German fund manager worried about risk of Chinese crash
The head of DWS, the biggest German investment fund, feels a Chinese crisis is the biggest threat to the global economy at present, he said in an interview to be published on Friday.
"The biggest risk to global financial markets is an economic slump in China," Klaus Kaldemorgen told the magazine Capital.
"A crisis in China would be much more dangerous for the global economy now than a crisis in the United States," he added.
Many observers are carefully watching US economic indicators for signs of a possible slide back into recession in the world's biggest economy.
But Kaldemorgen said the Chinese real-estate market, which has boomed in recent years, was what worried him most.
"The Chinese are buying more real-estate assets than they need themselves, they are speculating," he explained, which could lead to a "wave of sell-offs" when the market peaked.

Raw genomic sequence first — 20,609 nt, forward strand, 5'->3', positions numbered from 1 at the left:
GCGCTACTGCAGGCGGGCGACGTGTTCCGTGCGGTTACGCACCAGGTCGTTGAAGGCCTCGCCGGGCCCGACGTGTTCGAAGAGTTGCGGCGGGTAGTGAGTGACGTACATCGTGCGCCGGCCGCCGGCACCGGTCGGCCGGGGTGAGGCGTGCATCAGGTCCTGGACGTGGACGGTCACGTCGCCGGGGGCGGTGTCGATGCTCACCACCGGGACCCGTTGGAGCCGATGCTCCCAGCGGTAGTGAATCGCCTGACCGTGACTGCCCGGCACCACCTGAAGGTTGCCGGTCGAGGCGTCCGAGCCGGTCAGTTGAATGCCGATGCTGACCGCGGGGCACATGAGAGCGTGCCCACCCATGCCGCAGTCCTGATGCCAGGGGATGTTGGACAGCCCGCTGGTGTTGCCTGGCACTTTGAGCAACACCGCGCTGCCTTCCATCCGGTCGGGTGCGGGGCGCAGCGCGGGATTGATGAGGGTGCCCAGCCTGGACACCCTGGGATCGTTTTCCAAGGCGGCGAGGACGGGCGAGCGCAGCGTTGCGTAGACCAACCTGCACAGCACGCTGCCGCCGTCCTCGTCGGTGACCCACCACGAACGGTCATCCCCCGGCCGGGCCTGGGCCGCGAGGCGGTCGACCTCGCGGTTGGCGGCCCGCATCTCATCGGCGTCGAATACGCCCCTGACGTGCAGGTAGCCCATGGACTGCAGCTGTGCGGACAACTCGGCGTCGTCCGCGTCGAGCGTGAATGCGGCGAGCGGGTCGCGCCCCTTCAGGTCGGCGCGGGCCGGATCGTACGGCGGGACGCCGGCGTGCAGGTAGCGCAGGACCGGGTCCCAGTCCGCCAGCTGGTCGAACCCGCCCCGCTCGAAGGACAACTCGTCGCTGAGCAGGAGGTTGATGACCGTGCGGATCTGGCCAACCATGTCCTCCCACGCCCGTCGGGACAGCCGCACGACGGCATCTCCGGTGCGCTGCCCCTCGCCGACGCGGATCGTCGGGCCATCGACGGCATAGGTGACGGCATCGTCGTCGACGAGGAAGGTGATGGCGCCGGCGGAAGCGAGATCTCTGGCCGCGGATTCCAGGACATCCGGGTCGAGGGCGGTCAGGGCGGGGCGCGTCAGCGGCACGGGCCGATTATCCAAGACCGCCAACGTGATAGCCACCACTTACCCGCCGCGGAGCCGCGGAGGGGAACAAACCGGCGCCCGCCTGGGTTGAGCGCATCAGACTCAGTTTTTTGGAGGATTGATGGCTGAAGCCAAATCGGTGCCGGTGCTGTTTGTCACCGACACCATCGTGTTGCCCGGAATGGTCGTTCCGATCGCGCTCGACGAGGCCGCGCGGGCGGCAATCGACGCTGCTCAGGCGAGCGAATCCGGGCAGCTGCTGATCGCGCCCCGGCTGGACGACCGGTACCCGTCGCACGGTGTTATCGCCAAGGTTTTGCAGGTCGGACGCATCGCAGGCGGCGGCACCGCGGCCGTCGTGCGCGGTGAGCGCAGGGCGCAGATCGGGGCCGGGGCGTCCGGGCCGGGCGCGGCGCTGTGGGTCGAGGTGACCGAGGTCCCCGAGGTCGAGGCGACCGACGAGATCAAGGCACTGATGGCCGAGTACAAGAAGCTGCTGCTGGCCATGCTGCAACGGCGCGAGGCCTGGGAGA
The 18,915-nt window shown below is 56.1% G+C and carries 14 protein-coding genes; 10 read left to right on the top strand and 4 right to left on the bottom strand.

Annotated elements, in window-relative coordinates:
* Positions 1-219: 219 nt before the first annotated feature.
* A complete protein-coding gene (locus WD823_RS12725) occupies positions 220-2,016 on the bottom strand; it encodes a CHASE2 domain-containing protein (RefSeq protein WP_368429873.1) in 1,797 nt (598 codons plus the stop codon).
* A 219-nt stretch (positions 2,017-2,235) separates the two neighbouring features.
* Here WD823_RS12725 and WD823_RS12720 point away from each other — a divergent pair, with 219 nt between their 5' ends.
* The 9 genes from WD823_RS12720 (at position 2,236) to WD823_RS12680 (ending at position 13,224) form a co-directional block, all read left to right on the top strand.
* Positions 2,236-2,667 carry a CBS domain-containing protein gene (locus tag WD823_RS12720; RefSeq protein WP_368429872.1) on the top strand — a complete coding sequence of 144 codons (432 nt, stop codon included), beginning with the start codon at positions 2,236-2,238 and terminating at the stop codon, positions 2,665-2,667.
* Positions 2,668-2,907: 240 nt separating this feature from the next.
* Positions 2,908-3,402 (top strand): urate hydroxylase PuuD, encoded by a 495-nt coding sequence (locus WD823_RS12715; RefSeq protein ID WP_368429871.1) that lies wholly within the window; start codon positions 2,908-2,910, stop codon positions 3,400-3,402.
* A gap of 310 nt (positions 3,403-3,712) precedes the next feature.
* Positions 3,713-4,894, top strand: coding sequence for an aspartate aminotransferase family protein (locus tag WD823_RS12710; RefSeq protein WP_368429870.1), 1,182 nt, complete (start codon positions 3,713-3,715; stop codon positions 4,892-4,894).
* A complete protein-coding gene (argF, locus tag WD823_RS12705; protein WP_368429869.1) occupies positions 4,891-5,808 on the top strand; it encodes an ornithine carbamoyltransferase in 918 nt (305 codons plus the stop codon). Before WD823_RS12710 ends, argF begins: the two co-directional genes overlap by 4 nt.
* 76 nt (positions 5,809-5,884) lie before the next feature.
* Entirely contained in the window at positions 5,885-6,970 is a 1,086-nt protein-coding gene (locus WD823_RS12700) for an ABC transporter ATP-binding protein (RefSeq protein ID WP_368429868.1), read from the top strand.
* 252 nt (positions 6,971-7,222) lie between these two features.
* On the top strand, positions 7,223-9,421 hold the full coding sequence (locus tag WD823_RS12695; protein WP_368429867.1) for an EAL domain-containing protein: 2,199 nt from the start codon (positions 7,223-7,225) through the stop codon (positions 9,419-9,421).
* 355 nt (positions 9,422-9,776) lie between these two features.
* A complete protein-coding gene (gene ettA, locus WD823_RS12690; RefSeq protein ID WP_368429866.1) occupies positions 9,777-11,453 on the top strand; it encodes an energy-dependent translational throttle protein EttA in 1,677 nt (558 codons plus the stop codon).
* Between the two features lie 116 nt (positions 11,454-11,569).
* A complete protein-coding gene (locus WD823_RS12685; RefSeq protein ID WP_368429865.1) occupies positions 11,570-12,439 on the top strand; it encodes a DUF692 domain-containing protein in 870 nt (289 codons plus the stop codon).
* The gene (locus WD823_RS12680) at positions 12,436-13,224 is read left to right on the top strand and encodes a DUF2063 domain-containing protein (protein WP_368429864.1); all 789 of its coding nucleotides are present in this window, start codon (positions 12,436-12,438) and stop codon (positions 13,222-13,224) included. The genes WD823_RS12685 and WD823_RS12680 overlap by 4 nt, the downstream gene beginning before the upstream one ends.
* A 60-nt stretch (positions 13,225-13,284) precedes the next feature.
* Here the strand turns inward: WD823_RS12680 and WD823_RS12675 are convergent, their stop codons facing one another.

Kaldemorgen noted the poor quality of some Chinese buildings and forecast that in 12-15 years many would begin to show signs of wear, at which point there could be a rush to offload them.
The fund manager did not say how much his group had invested in China.
China, and Asia generally, has attracted huge and growing investment interest as the region has fared much better than the West through the global slump and financial crisis.
Many believe Asia offers sustained returns for many years to come but there have been other warnings that the speculative element in the Asian markets could spark trouble if allowed to get out of hand.
In 1997-98, Asia suffered its own financial crisis which resulted in massive International Monetary Fund bailouts for some countries along with several years of sub-par growth.
DWS, which manages assets for Germany' biggest bank, Deutsche Bank, has around 262 billion euros (350 billion dollars) under management, making it one of the biggest investment funds worldwide.
© 2010 AFP